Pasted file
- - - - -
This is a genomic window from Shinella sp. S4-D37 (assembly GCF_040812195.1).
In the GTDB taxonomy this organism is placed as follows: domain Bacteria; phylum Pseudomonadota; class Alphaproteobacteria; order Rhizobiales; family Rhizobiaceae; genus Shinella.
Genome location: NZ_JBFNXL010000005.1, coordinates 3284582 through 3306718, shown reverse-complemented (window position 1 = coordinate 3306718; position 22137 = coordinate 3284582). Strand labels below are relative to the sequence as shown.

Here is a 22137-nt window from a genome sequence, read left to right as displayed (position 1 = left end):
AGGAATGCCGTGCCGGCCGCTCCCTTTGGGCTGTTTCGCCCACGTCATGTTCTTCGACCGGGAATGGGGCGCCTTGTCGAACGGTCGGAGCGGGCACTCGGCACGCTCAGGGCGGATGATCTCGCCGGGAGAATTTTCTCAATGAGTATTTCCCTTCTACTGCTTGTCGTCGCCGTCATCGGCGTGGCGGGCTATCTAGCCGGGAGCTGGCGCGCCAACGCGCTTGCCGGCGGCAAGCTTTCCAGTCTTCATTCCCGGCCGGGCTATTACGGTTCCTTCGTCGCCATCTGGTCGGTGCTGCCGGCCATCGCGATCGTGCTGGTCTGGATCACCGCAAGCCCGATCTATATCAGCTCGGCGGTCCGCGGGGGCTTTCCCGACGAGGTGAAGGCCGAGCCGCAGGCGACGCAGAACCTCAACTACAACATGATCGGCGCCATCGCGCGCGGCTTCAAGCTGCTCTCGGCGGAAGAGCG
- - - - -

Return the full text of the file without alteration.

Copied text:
This is a genomic window from Shinella sp. S4-D37 (assembly GCF_040812195.1).
In the GTDB taxonomy this organism is placed as follows: domain Bacteria; phylum Pseudomonadota; class Alphaproteobacteria; order Rhizobiales; family Rhizobiaceae; genus Shinella.
Genome location: NZ_JBFNXL010000005.1, coordinates 3284582 through 3306718, shown reverse-complemented (window position 1 = coordinate 3306718; position 22137 = coordinate 3284582). Strand labels below are relative to the sequence as shown.

Here is a 22137-nt window from a genome sequence, read left to right as displayed (position 1 = left end):
AGGAATGCCGTGCCGGCCGCTCCCTTTGGGCTGTTTCGCCCACGTCATGTTCTTCGACCGGGAATGGGGCGCCTTGTCGAACGGTCGGAGCGGGCACTCGGCACGCTCAGGGCGGATGATCTCGCCGGGAGAATTTTCTCAATGAGTATTTCCCTTCTACTGCTTGTCGTCGCCGTCATCGGCGTGGCGGGCTATCTAGCCGGGAGCTGGCGCGCCAACGCGCTTGCCGGCGGCAAGCTTTCCAGTCTTCATTCCCGGCCGGGCTATTACGGTTCCTTCGTCGCCATCTGGTCGGTGCTGCCGGCCATCGCGATCGTGCTGGTCTGGATCACCGCAAGCCCGATCTATATCAGCTCGGCGGTCCGCGGGGGCTTTCCCGACGAGGTGAAGGCCGAGCCGCAGGCGACGCAGAACCTCAACTACAACATGATCGGCGCCATCGCGCGCGGCTTCAAGCTGCTCTCGGCGGAAGAGCG